Washington Sea Grant (WSG) is calling on beachgoers to be on the lookout for a "raving mad" crustacean that has colonized waters and threatened native shellfish from South Africa to the Pacific …
Washington Sea Grant (WSG) is calling on beachgoers to be on the lookout for a "raving mad" crustacean that has colonized waters and threatened native shellfish from South Africa to the Pacific Coast.
The European green crab, a small, efficient and adaptable predator also known as Carcinus maenas, meaning “raving mad crab,” was discovered in 2012 in Sooke Inlet, just west of Victoria on the south end of Vancouver Island, a discovery that sounded the alarm for Puget Sound's shellfish beds.
The green crab feeds on a variety of organisms found in estuarine environments, including native shore crabs. It has been blamed for the collapse of the soft-shell clam industry in Maine, and might likewise affect native and commercial species in Puget Sound.
In response to the threat, WSG and the state Department of Fish and Wildlife have established a citizen science program dedicated to detecting the crab and monitoring pocket estuaries so that infestations can be caught early and measures taken to reduce the crab's impacts and prevent further spread.
In addition to the monitoring being conducted in specific areas by trained "crab teams," WSG urges people to be on the lookout for the green crab while enjoying beaches this summer and to report any findings.
So far, no crabs have been found, but “that's the goal,” said MaryAnn Wagner, assistant director for communications with WSG, noting that it is an unusual goal for any project. “So far, we're meeting that goal.”
Monitoring by crab teams is in full swing after a successful pilot run in 2015. There are more than 400 potentially suitable habitat sites on Puget Sound and around the Strait of Juan de Fuca and the San Juan Islands, including several in Jefferson County.
“Jefferson County is a critical habitat, right across the water from where they were found not long ago,” said Wagner.
tinyurl.com/wagreencrab for an interactive map with updates on findings, sites monitored and suitable habitat sites.
As shown on the map, monitoring in Jefferson County is being conducted by teams at Kala Lagoon, Discovery Bay and Zelatched Point. These three areas are pocket estuaries: lagoon-type habitats that retain saltwater at low tide, but also have some freshwater input, said Emily Grason, project coordinator. Each area has a separate monitoring group of from four to eight people dedicated to the area, said Grason.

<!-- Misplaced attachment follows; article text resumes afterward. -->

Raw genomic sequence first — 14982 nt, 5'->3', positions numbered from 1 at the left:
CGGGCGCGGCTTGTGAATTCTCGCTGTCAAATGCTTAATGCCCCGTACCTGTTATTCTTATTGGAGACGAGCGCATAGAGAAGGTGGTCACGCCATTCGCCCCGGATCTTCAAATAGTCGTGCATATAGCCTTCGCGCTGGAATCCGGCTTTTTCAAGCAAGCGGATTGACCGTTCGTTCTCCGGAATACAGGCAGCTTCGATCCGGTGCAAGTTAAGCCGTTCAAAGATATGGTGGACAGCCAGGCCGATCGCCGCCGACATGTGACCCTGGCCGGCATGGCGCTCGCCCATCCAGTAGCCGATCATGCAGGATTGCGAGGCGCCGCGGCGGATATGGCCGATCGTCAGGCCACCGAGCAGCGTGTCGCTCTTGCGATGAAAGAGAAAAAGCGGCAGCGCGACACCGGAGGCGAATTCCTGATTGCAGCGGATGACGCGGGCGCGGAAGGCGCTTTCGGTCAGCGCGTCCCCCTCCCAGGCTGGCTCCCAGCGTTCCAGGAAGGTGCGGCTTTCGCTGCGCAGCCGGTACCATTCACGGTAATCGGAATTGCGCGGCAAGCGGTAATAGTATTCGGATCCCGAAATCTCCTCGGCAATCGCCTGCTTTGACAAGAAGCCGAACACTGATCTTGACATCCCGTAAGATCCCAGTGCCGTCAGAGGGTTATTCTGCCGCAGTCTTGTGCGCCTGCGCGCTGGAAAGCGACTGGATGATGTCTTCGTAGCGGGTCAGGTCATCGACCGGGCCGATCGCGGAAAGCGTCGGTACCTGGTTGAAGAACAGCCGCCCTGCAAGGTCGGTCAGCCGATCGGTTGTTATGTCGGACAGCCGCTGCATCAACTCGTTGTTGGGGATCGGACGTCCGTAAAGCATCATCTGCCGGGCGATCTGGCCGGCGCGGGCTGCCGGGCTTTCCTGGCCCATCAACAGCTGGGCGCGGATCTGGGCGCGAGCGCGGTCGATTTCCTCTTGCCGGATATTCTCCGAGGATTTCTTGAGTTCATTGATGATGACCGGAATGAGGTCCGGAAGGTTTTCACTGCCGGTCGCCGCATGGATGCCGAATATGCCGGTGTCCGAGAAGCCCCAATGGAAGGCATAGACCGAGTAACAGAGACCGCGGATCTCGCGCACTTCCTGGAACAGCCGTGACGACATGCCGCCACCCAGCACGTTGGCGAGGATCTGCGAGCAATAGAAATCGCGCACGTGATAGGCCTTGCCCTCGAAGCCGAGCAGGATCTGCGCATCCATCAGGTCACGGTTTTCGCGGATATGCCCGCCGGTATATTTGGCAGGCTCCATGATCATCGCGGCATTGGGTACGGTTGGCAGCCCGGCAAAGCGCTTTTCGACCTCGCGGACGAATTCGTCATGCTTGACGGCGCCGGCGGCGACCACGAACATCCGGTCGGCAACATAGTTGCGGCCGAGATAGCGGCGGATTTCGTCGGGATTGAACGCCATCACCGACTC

Monitoring is also being done at the mouth of the Duckabush River; however, this location has not yet been added to the online map.
"We don't have specific plans to start monitoring at any more sites this year in Jefferson County, because we have done our major volunteer recruitment for the year already," said Grason in an email. “However, we would probably have interest in adding one or two of the medium- or high-habitat-suitability sites next year if we were able to raise enough volunteer interest to support them.”
All the habitat-suitability spots are indicated on the map. Highly suitable habitat sites in Jefferson County include: Naval Magazine Indian Island, South Indian Island County Park, Oak Bay, Skunk Island Lagoon, Mats Mats Bay, Dabob Bay, Point Whitney Shellfish Lab, Thorndyke Bay, Right Smart Cove, Toandos Peninsula State Park and southeast Toandos Peninsula.
EYES ON THE BEACH
The best way for residents to help protect Puget Sound is to learn how to recognize green crabs and report any sightings. Green crabs can thrive in a variety of coastal habitats and in wide ranges of temperature and salinity. In particular, muddy habitats such as salt marshes with deeply cut channels and sloughing banks have proven hospitable.
"I will say, however, that it is invaluable to have people keeping their eyes open on any beach or shoreline they visit, because it's entirely possible that the crabs could surprise us," said Grason in an email.
The “green” crab’s carapace color can vary widely, and several native Northwest crabs are also green. Adult green crabs are about 3 inches across at the widest part of their shell, making them smaller than adult Dungeness and rock crabs, and the shape of the green crab’s shell is triangular. The European green crab is the only crab likely to be found with five spines on the back shell from each eye to the widest point; native crabs either have more or fewer spines.
Report potential green crab sightings to the WSG green crab team by emailing
firstname.lastname@example.org. Attach any photos of the crab to the email. WSG asks finders to take several pictures from different angles and distances to aid in confirming the identification. Citizens should be aware that it is illegal to possess a live green crab in the state of Washington without a special permit, so leave any green crab where you found it. Under no circumstances should you harm or kill the crab.
This project has been funded wholly or in part by the U.S. Environmental Protection Agency under assistance agreement PC 00J29801 with the Washington Department of Fish and Wildlife.
Washington Sea Grant, based at the University of Washington, provides statewide marine research, outreach and education services, helping people understand and address the challenges facing our ocean and coasts.